College admissions scheme highlights need to choose the right school
Federal charges that parents bribed their kids' way into college is raising eyebrows.
Fifty people were charged Tuesday in the scheme.
Washburn University's spokesman Patrick Early says this scheme is a prime example of parents wanting the best for their kids but going too far -- and it could hurt other applicants who've earned their spot.
Early attended Georgetown University, a school listed in the recent national college admissions scandal.
"It's frustrating to see kids who would be good candidates not get into your alma mater,” Early explained.
Early says parents may get caught up in placing reputation over reality--- and a school should be appropriate for the student, not chosen based on a prestigious name.
“That more than anything will help and the student will thrive in the environment that’s right for them.” Early said. “Just getting the kid into an elite institution doesn't necessarily mean they are going to do well."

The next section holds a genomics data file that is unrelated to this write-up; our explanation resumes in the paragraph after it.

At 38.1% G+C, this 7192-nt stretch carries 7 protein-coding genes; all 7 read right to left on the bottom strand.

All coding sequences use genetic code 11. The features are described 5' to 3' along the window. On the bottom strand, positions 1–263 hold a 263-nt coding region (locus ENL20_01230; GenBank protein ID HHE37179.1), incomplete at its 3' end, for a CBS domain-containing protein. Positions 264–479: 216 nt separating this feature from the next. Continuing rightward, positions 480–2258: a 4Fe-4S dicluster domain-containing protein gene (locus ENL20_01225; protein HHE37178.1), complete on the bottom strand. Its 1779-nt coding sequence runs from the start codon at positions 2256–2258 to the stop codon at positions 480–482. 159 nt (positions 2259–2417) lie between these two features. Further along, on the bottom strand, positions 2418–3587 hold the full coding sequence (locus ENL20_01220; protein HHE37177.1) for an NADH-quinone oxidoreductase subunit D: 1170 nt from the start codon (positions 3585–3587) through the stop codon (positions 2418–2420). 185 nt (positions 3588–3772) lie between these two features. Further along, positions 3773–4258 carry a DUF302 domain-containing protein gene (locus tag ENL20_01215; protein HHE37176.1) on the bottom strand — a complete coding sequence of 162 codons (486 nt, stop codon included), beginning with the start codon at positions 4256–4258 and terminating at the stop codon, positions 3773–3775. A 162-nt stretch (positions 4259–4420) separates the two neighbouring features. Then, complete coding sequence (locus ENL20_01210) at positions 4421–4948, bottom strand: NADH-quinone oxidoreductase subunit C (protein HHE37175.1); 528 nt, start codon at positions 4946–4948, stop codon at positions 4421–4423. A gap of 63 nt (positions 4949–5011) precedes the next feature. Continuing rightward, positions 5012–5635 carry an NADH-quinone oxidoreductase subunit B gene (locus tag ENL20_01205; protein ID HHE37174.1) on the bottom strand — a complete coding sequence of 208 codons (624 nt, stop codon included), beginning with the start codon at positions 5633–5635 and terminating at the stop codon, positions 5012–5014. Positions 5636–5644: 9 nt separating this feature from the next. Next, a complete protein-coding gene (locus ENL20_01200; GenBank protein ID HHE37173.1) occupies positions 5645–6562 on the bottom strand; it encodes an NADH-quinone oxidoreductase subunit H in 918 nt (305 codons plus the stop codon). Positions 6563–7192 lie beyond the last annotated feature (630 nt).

Early points out there can be expectations that parents pay for their child's college.
In a recent survey by of 13,000 current college students done by LendEDU, 32 percent of respondents said the student has no responsibility to pay, 39 percent said the student should pay some cost, and 29 percent said students should foot the bill entirely. Ivy League schools were also found to be most often not paid by the student.
"That's a really personal decision for the family, me and my wife decision when we sent my daughter off to college that we would pay for it.” Early recalled. “I think from the students that I see here that are paying for it themselves they take it a great deal more seriously when it’s their own money on the line."
At least at Washburn University, Early says most student loans are taken out by the student themselves not by the parents.